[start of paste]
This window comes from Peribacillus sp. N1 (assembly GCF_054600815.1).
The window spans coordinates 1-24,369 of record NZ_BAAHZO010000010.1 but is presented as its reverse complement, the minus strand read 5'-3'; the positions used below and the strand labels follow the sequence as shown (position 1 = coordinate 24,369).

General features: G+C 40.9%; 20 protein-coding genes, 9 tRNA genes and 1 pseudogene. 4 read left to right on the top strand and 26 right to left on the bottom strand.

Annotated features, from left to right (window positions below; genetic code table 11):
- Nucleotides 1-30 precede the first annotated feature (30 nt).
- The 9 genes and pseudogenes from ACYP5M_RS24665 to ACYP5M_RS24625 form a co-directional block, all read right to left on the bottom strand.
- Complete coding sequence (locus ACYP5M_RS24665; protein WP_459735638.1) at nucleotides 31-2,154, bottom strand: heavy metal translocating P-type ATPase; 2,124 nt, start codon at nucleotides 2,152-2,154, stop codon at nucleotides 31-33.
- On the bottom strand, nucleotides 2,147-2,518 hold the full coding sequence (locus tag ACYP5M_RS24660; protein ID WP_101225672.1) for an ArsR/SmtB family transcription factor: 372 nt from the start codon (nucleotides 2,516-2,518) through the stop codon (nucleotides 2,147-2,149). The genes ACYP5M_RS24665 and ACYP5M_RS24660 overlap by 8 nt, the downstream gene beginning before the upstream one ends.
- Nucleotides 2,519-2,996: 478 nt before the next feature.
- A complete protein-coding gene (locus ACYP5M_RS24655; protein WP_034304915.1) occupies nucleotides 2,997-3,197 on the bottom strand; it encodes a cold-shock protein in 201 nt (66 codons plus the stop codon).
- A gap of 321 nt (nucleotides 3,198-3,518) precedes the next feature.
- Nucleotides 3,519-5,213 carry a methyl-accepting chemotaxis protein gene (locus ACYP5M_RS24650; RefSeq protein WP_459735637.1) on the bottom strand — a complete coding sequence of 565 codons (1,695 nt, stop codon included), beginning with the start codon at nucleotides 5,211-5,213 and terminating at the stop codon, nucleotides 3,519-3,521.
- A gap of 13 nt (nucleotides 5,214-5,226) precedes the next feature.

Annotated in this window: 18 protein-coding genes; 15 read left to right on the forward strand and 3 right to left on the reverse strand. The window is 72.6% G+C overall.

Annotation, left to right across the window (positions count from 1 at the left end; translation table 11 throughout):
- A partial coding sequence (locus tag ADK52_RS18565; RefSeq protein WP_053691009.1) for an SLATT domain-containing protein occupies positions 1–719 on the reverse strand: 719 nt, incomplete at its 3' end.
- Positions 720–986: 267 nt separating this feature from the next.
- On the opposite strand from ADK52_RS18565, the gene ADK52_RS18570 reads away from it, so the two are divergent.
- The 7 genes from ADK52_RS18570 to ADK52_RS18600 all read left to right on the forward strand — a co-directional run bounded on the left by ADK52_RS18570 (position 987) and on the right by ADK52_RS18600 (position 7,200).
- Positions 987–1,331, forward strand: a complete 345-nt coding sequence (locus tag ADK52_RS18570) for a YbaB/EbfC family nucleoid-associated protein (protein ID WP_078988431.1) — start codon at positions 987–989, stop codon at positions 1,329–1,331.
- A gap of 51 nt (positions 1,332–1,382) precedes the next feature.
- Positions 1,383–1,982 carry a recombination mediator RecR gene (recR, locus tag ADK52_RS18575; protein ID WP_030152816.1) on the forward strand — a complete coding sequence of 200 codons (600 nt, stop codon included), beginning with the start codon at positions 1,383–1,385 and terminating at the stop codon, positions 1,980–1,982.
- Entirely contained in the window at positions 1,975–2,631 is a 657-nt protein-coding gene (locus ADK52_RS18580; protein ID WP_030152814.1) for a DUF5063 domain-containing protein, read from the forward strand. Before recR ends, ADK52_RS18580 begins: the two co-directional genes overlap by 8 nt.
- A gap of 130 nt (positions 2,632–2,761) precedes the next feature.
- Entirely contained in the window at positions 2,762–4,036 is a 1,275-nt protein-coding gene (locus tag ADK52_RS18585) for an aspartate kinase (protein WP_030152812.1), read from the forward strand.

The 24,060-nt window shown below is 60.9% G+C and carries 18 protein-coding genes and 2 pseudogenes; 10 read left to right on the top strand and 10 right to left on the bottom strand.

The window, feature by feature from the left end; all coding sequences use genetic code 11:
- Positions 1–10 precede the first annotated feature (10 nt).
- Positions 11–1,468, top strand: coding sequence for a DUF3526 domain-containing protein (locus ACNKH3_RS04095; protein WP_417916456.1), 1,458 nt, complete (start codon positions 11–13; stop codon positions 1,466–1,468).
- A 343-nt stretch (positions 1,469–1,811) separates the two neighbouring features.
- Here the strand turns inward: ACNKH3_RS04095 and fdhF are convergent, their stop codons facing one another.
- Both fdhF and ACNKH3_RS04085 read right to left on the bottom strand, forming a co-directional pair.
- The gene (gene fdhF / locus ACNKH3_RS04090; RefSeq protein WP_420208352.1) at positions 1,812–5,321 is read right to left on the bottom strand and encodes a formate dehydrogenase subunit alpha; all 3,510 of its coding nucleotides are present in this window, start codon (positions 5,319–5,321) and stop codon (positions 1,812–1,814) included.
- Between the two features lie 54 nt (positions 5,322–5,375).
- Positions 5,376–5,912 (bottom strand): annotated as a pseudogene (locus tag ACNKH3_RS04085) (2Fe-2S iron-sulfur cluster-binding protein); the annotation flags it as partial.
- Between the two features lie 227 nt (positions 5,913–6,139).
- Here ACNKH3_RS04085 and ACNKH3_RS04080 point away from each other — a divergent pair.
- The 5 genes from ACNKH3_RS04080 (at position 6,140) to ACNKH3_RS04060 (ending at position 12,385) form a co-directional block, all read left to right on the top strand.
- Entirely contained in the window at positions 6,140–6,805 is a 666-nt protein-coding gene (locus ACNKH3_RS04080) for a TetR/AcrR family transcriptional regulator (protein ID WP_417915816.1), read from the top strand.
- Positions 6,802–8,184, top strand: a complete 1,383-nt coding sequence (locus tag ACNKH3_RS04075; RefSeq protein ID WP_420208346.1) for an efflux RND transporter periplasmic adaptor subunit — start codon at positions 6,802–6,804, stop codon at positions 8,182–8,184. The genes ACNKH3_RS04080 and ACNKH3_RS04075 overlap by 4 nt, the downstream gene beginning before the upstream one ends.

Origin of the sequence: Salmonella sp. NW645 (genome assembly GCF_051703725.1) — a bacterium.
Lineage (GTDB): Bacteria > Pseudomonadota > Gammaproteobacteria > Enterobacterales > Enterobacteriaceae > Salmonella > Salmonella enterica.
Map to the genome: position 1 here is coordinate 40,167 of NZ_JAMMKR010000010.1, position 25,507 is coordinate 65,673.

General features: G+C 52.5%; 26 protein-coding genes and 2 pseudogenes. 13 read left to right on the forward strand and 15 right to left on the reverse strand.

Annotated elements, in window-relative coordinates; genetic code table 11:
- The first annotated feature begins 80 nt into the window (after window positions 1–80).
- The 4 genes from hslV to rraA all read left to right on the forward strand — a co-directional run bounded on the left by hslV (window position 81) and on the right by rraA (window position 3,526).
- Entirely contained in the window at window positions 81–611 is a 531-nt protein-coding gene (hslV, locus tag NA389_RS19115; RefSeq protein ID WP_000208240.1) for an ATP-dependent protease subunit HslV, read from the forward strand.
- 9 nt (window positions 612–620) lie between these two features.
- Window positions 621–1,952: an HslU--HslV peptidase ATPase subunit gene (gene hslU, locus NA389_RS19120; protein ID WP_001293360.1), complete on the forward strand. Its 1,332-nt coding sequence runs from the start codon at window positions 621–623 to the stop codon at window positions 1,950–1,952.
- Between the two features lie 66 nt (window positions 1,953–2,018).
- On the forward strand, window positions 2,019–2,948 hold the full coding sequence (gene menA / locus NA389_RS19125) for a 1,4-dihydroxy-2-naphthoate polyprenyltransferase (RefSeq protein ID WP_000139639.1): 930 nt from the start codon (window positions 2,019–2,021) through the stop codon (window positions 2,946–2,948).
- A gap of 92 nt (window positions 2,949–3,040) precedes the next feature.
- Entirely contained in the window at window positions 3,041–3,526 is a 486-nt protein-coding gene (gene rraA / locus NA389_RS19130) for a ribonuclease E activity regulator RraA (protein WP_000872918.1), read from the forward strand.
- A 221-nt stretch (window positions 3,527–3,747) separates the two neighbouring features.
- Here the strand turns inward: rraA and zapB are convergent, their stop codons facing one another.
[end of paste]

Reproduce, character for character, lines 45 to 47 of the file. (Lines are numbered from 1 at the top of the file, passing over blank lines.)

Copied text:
Annotated elements, in window-relative coordinates; genetic code table 11:
- The first annotated feature begins 80 nt into the window (after window positions 1–80).
- The 4 genes from hslV to rraA all read left to right on the forward strand — a co-directional run bounded on the left by hslV (window position 81) and on the right by rraA (window position 3,526).